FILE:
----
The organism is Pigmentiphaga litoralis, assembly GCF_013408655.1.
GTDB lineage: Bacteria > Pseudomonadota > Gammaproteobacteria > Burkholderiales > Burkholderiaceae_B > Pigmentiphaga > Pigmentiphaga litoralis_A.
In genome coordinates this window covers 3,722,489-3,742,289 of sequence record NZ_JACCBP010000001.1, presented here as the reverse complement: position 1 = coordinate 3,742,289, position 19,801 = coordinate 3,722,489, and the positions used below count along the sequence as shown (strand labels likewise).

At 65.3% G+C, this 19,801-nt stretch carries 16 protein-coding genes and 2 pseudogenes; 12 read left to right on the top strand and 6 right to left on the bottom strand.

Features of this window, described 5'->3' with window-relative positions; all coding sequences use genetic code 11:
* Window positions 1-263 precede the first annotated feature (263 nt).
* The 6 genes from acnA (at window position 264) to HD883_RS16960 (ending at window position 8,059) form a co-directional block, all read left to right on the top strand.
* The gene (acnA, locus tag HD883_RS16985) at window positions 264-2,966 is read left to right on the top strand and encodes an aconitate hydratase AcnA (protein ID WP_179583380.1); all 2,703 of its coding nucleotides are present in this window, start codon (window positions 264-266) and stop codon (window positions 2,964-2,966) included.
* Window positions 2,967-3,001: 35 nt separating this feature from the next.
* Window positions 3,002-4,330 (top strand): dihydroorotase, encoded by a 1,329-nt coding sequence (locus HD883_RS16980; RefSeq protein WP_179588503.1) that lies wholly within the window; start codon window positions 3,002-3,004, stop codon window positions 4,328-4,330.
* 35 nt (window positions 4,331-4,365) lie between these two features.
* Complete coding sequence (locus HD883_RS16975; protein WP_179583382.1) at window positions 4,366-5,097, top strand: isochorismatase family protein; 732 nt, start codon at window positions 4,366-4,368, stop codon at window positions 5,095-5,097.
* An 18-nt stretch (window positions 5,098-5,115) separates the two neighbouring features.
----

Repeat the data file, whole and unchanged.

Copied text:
The organism is Pigmentiphaga litoralis, assembly GCF_013408655.1.
GTDB lineage: Bacteria > Pseudomonadota > Gammaproteobacteria > Burkholderiales > Burkholderiaceae_B > Pigmentiphaga > Pigmentiphaga litoralis_A.
In genome coordinates this window covers 3,722,489-3,742,289 of sequence record NZ_JACCBP010000001.1, presented here as the reverse complement: position 1 = coordinate 3,742,289, position 19,801 = coordinate 3,722,489, and the positions used below count along the sequence as shown (strand labels likewise).

At 65.3% G+C, this 19,801-nt stretch carries 16 protein-coding genes and 2 pseudogenes; 12 read left to right on the top strand and 6 right to left on the bottom strand.

Features of this window, described 5'->3' with window-relative positions; all coding sequences use genetic code 11:
* Window positions 1-263 precede the first annotated feature (263 nt).
* The 6 genes from acnA (at window position 264) to HD883_RS16960 (ending at window position 8,059) form a co-directional block, all read left to right on the top strand.
* The gene (acnA, locus tag HD883_RS16985) at window positions 264-2,966 is read left to right on the top strand and encodes an aconitate hydratase AcnA (protein ID WP_179583380.1); all 2,703 of its coding nucleotides are present in this window, start codon (window positions 264-266) and stop codon (window positions 2,964-2,966) included.
* Window positions 2,967-3,001: 35 nt separating this feature from the next.
* Window positions 3,002-4,330 (top strand): dihydroorotase, encoded by a 1,329-nt coding sequence (locus HD883_RS16980; RefSeq protein WP_179588503.1) that lies wholly within the window; start codon window positions 3,002-3,004, stop codon window positions 4,328-4,330.
* 35 nt (window positions 4,331-4,365) lie between these two features.
* Complete coding sequence (locus HD883_RS16975; protein WP_179583382.1) at window positions 4,366-5,097, top strand: isochorismatase family protein; 732 nt, start codon at window positions 4,366-4,368, stop codon at window positions 5,095-5,097.
* An 18-nt stretch (window positions 5,098-5,115) separates the two neighbouring features.